Yorkshire V

Alex Seaton, Arun Paul, Cecilia Kan, Dave Kirkpatrick, Dave Wilson, David Wilson, Fiona Hartley, Jack Halliday, Jack Hare, James Perry, James Wilson, Rebecca Diss, Rhys Tyers, Úna Barker


After two weeks of attempted essay writing, this trip was welcomed with loving arms. I’d been in Ipswich for the week so got to stores at 4pm to pack mine and the elusive Lulia’s kit. Perry arrived at some point, looking rather sad as he had to cycle to Charing Cross to get the minibus. Things were packed, and we were in the minibus in no time. A cheeky U-turn to evacuate Rhys’ kit bag from stores and we were off. The journey felt slow and I was itching to get to the NPC where my box of new caving kit awaited me. We arrived to a positively packed car park and were greeted by Arun, Fiona, DKP and a bouncy Lulia – aka Cecilia. Opening my kit box was like an early Christmas – it was all so shiny. There was chat and various forms of intoxication before bed. I was in a bunk room I hadn’t known existed previously which had new wooden bunks. What a smell.


Alex had told his friend 'Julia' wanted to come caving with us, but when we arrived at the NPC we found it was all a ploy and we were attacked by a small, extraordinarily violent Cecilia, who had just moved to Manchester to help the Machines in the war against Humanity.



King Pot: Alex Seaton, David Wilson, James Wilson, Rhys Tyers

Seeing the fairly full Swinsoms Simpsto exhange trip I decided to siphon off a few choice people to descend King Pot. For this task I selected Alex Seaton (President of the Brown Rose Caving and Potholing Club), and the two latest models of Dubz brother. I instructed the Dubz to pack the rope in the morning and left them to it. I was briefly concerned when they mislaid a rope for about 15 minutes, both swearing it was 'just there' a few minutes ago, but we ended up with three bags and that seemed like the right order of magnitude.

With just us 4 we were quickly away and tramping towards East Kingsdale. On our way past the farm we spotted the new farmers, and asked if we could continue up to King. "No bother" came the reply and continue we did. We found the entrance with no trouble and Jimmy, who was our designated rigger, spent several years meticulously donning his gloves. Once suitably sheathed he slithered down the entrance climb as I reassured him that it's much easier on the way up.

We practiced a sort of speed rigging where Jimmy would rig as fast and terribly as he could and I would correct any deadly rigging as I followed, though this did not often prove necessary. We were quick through the blasted rift and onwards to the pre-T crawl. Just past the dodgy traverse (for which we decided to use the in-situ rope, despite bringing our own) there was a brief argument between the Dubz as to which bag the next rope was in. I instructed them both to go ahead whilst I waited for Alex and to have it sorted by the time we caught up. On the other side of the crawl they had apparently decided something about the ropes we were carrying as the chat had turned more jovial. Davey took a lightish bag and wiggled in, I followed, laden only with a few kilograms of nickel metal hydride, and Alex and Jimmy shared the load of the final full bag at the rear.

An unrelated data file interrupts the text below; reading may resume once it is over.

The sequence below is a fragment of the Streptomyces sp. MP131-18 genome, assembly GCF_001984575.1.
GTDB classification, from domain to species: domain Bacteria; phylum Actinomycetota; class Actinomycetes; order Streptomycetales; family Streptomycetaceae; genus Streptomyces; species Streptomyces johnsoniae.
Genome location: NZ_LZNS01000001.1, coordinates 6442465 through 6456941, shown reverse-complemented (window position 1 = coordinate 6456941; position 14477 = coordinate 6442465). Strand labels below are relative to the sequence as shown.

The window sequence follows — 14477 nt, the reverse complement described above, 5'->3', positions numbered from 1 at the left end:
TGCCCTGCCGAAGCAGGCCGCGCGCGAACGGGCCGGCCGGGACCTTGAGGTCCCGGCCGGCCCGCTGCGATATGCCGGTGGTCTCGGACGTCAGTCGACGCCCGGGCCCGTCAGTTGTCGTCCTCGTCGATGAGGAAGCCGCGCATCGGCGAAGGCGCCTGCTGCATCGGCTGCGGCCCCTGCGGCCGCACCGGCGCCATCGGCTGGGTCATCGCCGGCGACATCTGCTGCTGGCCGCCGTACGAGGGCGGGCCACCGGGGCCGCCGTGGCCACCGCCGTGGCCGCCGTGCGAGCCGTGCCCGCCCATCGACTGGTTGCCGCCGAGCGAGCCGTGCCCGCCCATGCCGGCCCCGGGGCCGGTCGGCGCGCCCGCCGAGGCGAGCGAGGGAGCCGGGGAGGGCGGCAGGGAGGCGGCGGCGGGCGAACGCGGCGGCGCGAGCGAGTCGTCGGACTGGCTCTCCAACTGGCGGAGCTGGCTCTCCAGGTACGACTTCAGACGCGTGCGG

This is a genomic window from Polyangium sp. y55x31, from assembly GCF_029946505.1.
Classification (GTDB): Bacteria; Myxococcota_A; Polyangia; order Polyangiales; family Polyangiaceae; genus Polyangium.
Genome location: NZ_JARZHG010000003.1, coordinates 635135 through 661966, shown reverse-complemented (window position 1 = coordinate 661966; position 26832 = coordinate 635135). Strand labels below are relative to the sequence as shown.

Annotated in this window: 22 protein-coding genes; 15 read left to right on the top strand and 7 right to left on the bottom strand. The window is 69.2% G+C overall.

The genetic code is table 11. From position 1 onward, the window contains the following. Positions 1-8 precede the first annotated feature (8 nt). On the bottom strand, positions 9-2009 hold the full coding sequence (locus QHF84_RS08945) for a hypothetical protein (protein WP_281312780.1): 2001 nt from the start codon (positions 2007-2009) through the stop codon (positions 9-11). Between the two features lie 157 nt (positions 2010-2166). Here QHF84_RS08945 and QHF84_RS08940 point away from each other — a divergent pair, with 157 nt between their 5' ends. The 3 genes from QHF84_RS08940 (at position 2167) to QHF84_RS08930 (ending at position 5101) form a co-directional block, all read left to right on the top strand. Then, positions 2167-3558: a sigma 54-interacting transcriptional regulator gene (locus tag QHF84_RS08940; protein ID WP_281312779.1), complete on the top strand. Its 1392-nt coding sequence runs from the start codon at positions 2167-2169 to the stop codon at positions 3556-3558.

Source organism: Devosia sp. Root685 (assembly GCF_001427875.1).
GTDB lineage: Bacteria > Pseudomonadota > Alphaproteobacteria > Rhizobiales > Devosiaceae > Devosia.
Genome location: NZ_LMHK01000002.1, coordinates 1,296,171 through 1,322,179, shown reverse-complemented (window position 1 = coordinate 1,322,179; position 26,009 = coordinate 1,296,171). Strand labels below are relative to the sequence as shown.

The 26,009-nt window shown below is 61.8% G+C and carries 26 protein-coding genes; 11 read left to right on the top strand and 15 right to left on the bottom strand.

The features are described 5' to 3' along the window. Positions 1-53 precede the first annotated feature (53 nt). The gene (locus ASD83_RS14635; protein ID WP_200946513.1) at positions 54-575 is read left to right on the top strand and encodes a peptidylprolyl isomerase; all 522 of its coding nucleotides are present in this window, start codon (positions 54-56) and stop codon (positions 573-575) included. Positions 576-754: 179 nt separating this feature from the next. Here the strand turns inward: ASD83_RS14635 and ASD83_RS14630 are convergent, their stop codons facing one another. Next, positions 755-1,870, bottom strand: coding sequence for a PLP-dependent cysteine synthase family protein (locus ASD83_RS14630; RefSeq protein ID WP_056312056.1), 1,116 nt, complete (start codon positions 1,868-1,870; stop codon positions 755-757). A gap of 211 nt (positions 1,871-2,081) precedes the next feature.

We passed the rescue spot and already the drill damage is becoming quite subtle, worn smooth by bums and feet. It is also lower down in the rift than I remember. I've never struggled with the T-shaped passage and this time was no different. Davey popped out, using the in-situ rope to swing around, and I followed. We regrouped and continued.

Christ, it's a long streamway that follows. The Queensway. The survey would suggest its about a kilometre and it definitely feels at least that. It is neither easy nor hard, mostly it is just long. It had taken us just over an hour to get to the far side of the T-shaped and I think it took us almost another hour for this streamway. We finally reached Canutes crawl and Emma's pitch on the other side.

Whilst Davey rigged, Alex disappeared into a tiny inlet. He reemerged some time later covered in white paste and clutching a small formation he had found on the floor. Apparently it's 'cave coral' formed by percolating water in a static pool. As Davey reached the bottom of the pitch he screamed "JAMES YOU PYSCHOPATH". It trned out this was because he had hit the stopper knot a metre off the floor. This, I think, is preferable to not hitting a stopper knot any meters off the floor. With the situation defused we continued.

Beyond Emma's the pitches seem to fly by. King Henry hall is a bizarre place, a huge pile of rocks that you must climb up and then redescend on the other side. We had to desperately persaude Alex not to push a huge rock that was perched at the top of the rubble.

Finally we were at Elizabeth. Jimmy rigged down. I descended and was dismayed at how wet it was. In a fabric oversuit I was not looking forward to the ascent.

At the bottom both Dubz bruvs immediately dissapeared in opposite directions. Jimmy inserted himself into a sump, and Dave was scaling Jane's pitch. I checked my watch and decided that we did not have time to get to the master streamway so I called the rabid brothers back. Davey opened a block of marzipan and I told him we had to eat it all or else it would just dissolve on the trip out. Alex and I had a few bites each but the majority was consumed by the Dubz. Apprently it contains 1700 calories per 100g. More than enough to get out of King.